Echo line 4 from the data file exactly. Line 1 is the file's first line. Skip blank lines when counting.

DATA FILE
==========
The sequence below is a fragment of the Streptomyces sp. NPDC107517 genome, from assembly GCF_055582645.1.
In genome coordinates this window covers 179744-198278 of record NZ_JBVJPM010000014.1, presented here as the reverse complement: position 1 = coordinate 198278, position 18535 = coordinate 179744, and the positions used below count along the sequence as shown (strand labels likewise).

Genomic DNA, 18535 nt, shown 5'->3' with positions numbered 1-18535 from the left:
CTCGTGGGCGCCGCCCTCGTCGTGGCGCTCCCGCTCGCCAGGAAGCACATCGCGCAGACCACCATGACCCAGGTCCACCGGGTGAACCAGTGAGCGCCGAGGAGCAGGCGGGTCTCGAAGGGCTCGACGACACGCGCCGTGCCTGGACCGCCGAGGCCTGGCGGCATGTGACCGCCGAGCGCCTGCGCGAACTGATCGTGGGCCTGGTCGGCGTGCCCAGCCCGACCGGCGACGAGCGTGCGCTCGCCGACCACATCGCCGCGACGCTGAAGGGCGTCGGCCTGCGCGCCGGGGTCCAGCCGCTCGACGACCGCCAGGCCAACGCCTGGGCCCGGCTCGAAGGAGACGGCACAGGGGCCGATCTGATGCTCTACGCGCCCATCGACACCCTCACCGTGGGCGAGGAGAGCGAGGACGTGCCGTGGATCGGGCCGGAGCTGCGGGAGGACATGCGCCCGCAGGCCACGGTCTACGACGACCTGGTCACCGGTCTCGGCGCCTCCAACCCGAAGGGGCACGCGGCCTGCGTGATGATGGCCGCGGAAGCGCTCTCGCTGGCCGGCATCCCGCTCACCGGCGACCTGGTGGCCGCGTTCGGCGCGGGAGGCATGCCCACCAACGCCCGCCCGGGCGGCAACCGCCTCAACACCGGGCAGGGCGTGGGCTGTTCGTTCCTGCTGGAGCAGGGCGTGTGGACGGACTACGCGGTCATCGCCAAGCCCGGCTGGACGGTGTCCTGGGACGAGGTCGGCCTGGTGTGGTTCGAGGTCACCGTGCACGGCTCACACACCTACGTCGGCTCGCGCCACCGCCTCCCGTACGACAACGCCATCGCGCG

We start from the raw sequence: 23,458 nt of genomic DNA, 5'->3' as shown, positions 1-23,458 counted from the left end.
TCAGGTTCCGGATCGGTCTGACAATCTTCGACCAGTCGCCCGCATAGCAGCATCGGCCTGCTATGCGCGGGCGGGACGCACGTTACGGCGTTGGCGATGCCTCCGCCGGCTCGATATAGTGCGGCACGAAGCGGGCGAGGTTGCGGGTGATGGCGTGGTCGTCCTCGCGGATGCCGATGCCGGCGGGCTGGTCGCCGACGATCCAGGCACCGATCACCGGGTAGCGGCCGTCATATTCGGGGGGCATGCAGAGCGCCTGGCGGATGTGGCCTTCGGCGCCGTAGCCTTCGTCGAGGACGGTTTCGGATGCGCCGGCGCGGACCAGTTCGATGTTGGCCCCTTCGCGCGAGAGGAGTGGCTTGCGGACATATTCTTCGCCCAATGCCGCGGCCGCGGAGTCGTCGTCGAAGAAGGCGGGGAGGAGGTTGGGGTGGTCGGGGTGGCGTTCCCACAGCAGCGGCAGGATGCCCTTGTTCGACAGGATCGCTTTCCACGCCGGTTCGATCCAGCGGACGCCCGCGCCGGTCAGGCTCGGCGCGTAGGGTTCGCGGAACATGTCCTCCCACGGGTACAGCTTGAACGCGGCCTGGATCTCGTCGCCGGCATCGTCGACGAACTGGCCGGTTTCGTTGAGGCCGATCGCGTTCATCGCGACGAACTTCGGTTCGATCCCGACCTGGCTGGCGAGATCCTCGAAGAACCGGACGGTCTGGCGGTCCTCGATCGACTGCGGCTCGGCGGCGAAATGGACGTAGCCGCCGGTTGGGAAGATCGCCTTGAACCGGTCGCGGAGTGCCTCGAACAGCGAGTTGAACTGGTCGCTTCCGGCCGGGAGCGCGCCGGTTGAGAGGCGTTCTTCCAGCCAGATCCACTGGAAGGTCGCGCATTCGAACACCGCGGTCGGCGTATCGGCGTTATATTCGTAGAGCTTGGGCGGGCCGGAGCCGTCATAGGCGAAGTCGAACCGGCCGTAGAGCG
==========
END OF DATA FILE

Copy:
CTCGTGGGCGCCGCCCTCGTCGTGGCGCTCCCGCTCGCCAGGAAGCACATCGCGCAGACCACCATGACCCAGGTCCACCGGGTGAACCAGTGAGCGCCGAGGAGCAGGCGGGTCTCGAAGGGCTCGACGACACGCGCCGTGCCTGGACCGCCGAGGCCTGGCGGCATGTGACCGCCGAGCGCCTGCGCGAACTGATCGTGGGCCTGGTCGGCGTGCCCAGCCCGACCGGCGACGAGCGTGCGCTCGCCGACCACATCGCCGCGACGCTGAAGGGCGTCGGCCTGCGCGCCGGGGTCCAGCCGCTCGACGACCGCCAGGCCAACGCCTGGGCCCGGCTCGAAGGAGACGGCACAGGGGCCGATCTGATGCTCTACGCGCCCATCGACACCCTCACCGTGGGCGAGGAGAGCGAGGACGTGCCGTGGATCGGGCCGGAGCTGCGGGAGGACATGCGCCCGCAGGCCACGGTCTACGACGACCTGGTCACCGGTCTCGGCGCCTCCAACCCGAAGGGGCACGCGGCCTGCGTGATGATGGCCGCGGAAGCGCTCTCGCTGGCCGGCATCCCGCTCACCGGCGACCTGGTGGCCGCGTTCGGCGCGGGAGGCATGCCCACCAACGCCCGCCCGGGCGGCAACCGCCTCAACACCGGGCAGGGCGTGGGCTGTTCGTTCCTGCTGGAGCAGGGCGTGTGGACGGACTACGCGGTCATCGCCAAGCCCGGCTGGACGGTGTCCTGGGACGAGGTCGGCCTGGTGTGGTTCGAGGTCACCGTGCACGGCTCACACACCTACGTCGGCTCGCGCCACCGCCTCCCGTACGACAACGCCATCGCGCG